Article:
Vigilance, workforce training, and sanctions can reduce these data breaches, whether deliberate or accidental.

External Actors

System Intrusion from External Actors is a pattern that has mostly stayed the same. According to the Report, the most sophisticated attacks are some form of System Intrusion and,

“They still largely consist of breaches and incidents in which the threat actor leverages a combination of Hacking techniques and Malware to penetrate the victim organization.”

Most often, these result in Ransomware, which accounts for 70% of the incidents within System Intrusion.

The Two Biggest Ransomware Attacks in History are Recent

The most significant cyber incident during the analyzed period was the MOVEit data breach in May 2023, which the Cl0p ransomware group deployed. While it attacked dozens of companies and organizations in finance, professional services, and education, healthcare was hit hard, and millions of people were affected.

The February 2024 Change HealthCare ransomware attack occurred after the period the Report analyzed and likely affected 1/3 of the American population, well over 100 million.

Social Engineering

It’s worth noting that the fourth threat pattern in healthcare was Social Engineering, which External Actors use through electronic communications, typically email. Examples of Social Engineering include phishing (using psychology to alter someone’s behavior and give information away) and pretexting (a fictional story designed to convince someone to give up valuable information).

Cybersecurity awareness training for the workforce is essential to reduce the chances of successful phishing and pretexting attacks.

HIPAA Compliance Can Reduce Data Breaches

  • Conduct an annual HIPAA Risk Analysis and practice Risk Management year-round. Use the Security Rule Checklist to examine your cybersecurity defenses and ensure you stay current.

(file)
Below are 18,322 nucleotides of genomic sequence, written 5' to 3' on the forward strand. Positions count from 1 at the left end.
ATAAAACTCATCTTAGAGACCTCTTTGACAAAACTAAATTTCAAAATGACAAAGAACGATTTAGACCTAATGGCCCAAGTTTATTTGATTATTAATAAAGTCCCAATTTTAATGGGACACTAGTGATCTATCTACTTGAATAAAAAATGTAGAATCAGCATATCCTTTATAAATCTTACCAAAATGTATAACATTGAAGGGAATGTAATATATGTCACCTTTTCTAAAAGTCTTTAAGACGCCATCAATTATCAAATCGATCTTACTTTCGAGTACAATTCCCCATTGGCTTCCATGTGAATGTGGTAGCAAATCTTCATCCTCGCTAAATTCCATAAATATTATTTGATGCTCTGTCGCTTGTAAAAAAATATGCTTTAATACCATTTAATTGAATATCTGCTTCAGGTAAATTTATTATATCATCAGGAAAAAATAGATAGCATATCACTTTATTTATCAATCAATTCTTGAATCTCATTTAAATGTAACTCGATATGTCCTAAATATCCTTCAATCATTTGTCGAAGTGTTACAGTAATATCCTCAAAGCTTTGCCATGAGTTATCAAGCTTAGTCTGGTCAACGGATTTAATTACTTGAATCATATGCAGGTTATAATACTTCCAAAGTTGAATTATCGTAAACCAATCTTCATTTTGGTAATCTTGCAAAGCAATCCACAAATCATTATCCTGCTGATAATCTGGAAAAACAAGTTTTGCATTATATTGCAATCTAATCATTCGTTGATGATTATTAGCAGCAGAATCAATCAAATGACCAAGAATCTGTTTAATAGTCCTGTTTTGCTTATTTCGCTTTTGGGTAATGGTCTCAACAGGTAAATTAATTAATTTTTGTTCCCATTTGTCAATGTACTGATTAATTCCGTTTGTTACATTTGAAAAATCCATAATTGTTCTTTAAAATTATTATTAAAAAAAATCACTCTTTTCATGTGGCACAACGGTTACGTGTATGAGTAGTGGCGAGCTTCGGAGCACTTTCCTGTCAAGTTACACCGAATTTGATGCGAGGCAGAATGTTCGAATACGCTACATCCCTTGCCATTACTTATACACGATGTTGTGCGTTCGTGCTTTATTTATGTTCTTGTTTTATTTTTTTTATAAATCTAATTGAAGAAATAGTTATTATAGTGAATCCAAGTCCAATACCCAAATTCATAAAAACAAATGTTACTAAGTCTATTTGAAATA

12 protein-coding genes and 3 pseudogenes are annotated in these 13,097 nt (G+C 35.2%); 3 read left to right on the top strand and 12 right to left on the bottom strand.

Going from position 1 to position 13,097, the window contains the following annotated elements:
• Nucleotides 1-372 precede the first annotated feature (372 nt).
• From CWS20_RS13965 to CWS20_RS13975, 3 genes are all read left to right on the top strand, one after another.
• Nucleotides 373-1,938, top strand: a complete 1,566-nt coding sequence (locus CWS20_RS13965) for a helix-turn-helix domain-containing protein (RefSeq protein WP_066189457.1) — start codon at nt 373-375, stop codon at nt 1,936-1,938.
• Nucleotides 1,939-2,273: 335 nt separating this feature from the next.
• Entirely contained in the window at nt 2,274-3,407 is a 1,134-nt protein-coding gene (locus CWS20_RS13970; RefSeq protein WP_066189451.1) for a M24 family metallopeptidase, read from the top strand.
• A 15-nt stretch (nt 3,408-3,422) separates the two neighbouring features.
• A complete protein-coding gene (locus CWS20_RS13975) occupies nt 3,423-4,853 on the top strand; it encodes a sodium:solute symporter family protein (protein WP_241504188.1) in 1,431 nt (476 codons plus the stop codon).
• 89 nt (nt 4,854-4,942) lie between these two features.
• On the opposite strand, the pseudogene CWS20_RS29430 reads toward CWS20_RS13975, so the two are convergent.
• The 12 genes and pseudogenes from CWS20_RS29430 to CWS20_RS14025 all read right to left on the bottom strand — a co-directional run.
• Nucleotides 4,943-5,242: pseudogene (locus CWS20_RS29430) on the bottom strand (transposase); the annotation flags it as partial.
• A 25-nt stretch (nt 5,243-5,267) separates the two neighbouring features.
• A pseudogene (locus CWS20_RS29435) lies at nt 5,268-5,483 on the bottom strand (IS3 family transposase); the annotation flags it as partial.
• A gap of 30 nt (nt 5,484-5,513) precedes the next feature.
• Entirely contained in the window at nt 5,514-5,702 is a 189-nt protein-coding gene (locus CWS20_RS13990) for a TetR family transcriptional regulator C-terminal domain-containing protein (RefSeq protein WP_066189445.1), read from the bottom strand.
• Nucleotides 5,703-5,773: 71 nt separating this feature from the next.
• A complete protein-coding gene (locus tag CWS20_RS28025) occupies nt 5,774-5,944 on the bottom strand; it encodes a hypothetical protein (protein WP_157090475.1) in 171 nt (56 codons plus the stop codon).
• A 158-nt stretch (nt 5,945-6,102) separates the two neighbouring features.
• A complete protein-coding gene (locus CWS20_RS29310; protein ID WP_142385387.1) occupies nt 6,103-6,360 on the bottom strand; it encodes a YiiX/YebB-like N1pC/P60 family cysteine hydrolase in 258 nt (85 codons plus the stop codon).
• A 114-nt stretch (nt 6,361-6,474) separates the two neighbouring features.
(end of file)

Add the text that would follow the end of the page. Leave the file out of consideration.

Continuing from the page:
• Ransomware is a universal threat, so learning how to stop it should be a top priority. Visit StopRansomware.gov for the latest.
  • Refresh your workforce cybersecurity awareness training. Trained and alert employees are the first defense against cyber attackers using phishing and pretexting.

Share This Post

Maggie Hales

Maggie Hales is a lawyer focusing on health information privacy and security. As CEO of ET&C Group LLC she advises health care providers and business associates in 36 states, Canada, Egypt, India and the EU, using The HIPAA E-Tool® to deliver up to date policies, forms and training on everything related to HIPAA compliance.

Copyright © 2024 ET&C Group LLC.

The HIPAA E-Tool® and Protecting Patient Privacy is Our Job®
are registered trademarks of ET&C Group LLC

Terms of Use | Privacy Policy | Cookies Policy | Privacy Settings | HTML/XML Sitemap

Mailing Address
The HIPAA E-Tool
PO Box 179104
St. Louis, MO 63117-9104

Office
8820 Ladue Road Suite 200
St. Louis, MO 63124

Powered by JEMSU